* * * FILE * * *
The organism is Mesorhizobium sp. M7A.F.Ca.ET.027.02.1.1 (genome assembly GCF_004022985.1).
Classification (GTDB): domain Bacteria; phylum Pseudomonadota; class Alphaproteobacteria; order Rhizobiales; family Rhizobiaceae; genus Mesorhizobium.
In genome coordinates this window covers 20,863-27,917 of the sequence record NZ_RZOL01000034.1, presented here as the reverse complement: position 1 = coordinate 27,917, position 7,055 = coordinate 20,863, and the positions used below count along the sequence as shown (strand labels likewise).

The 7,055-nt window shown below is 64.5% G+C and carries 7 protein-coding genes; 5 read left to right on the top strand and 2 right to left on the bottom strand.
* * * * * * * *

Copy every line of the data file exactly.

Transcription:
The organism is Mesorhizobium sp. M7A.F.Ca.ET.027.02.1.1 (genome assembly GCF_004022985.1).
Classification (GTDB): domain Bacteria; phylum Pseudomonadota; class Alphaproteobacteria; order Rhizobiales; family Rhizobiaceae; genus Mesorhizobium.
In genome coordinates this window covers 20,863-27,917 of the sequence record NZ_RZOL01000034.1, presented here as the reverse complement: position 1 = coordinate 27,917, position 7,055 = coordinate 20,863, and the positions used below count along the sequence as shown (strand labels likewise).

The 7,055-nt window shown below is 64.5% G+C and carries 7 protein-coding genes; 5 read left to right on the top strand and 2 right to left on the bottom strand.